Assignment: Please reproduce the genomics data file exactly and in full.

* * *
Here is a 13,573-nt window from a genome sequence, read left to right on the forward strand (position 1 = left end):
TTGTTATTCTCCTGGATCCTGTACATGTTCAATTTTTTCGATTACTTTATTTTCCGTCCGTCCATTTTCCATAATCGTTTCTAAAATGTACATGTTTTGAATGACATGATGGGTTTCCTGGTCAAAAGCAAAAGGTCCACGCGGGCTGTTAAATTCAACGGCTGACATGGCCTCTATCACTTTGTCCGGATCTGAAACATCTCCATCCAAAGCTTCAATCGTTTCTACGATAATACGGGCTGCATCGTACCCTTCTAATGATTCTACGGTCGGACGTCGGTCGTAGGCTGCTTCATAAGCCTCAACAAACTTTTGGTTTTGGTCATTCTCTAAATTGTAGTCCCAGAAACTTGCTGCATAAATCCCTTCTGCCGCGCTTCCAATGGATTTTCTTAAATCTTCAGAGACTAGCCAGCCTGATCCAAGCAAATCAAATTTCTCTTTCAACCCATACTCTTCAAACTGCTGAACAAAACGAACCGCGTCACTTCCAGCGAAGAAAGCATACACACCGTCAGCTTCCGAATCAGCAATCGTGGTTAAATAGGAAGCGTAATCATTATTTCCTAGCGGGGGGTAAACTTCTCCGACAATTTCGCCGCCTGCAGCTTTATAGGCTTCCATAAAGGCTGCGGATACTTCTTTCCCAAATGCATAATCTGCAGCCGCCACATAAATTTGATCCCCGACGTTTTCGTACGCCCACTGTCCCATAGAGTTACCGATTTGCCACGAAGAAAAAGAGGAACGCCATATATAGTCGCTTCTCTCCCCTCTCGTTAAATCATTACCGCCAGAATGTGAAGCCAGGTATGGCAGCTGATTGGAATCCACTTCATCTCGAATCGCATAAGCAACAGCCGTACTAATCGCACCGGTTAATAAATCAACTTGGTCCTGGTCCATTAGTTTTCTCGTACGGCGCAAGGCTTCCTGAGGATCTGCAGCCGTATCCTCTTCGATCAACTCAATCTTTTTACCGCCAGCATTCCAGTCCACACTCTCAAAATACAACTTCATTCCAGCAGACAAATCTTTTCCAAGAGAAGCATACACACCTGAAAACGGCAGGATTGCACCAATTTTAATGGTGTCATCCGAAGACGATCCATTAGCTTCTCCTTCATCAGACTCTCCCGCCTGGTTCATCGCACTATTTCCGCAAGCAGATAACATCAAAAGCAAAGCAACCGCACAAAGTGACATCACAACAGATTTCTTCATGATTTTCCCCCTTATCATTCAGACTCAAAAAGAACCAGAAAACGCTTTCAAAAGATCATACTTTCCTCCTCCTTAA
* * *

Here is a 13,573-nt window from a genome sequence, read left to right on the forward strand (position 1 = left end):
TTGTTATTCTCCTGGATCCTGTACATGTTCAATTTTTTCGATTACTTTATTTTCCGTCCGTCCATTTTCCATAATCGTTTCTAAAATGTACATGTTTTGAATGACATGATGGGTTTCCTGGTCAAAAGCAAAAGGTCCACGCGGGCTGTTAAATTCAACGGCTGACATGGCCTCTATCACTTTGTCCGGATCTGAAACATCTCCATCCAAAGCTTCAATCGTTTCTACGATAATACGGGCTGCATCGTACCCTTCTAATGATTCTACGGTCGGACGTCGGTCGTAGGCTGCTTCATAAGCCTCAACAAACTTTTGGTTTTGGTCATTCTCTAAATTGTAGTCCCAGAAACTTGCTGCATAAATCCCTTCTGCCGCGCTTCCAATGGATTTTCTTAAATCTTCAGAGACTAGCCAGCCTGATCCAAGCAAATCAAATTTCTCTTTCAACCCATACTCTTCAAACTGCTGAACAAAACGAACCGCGTCACTTCCAGCGAAGAAAGCATACACACCGTCAGCTTCCGAATCAGCAATCGTGGTTAAATAGGAAGCGTAATCATTATTTCCTAGCGGGGGGTAAACTTCTCCGACAATTTCGCCGCCTGCAGCTTTATAGGCTTCCATAAAGGCTGCGGATACTTCTTTCCCAAATGCATAATCTGCAGCCGCCACATAAATTTGATCCCCGACGTTTTCGTACGCCCACTGTCCCATAGAGTTACCGATTTGCCACGAAGAAAAAGAGGAACGCCATATATAGTCGCTTCTCTCCCCTCTCGTTAAATCATTACCGCCAGAATGTGAAGCCAGGTATGGCAGCTGATTGGAATCCACTTCATCTCGAATCGCATAAGCAACAGCCGTACTAATCGCACCGGTTAATAAATCAACTTGGTCCTGGTCCATTAGTTTTCTCGTACGGCGCAAGGCTTCCTGAGGATCTGCAGCCGTATCCTCTTCGATCAACTCAATCTTTTTACCGCCAGCATTCCAGTCCACACTCTCAAAATACAACTTCATTCCAGCAGACAAATCTTTTCCAAGAGAAGCATACACACCTGAAAACGGCAGGATTGCACCAATTTTAATGGTGTCATCCGAAGACGATCCATTAGCTTCTCCTTCATCAGACTCTCCCGCCTGGTTCATCGCACTATTTCCGCAAGCAGATAACATCAAAAGCAAAGCAACCGCACAAAGTGACATCACAACAGATTTCTTCATGATTTTCCCCCTTATCATTCAGACTCAAAAAGAACCAGAAAACGCTTTCAAAAGATCATACTTTCCTCCTCCTTAA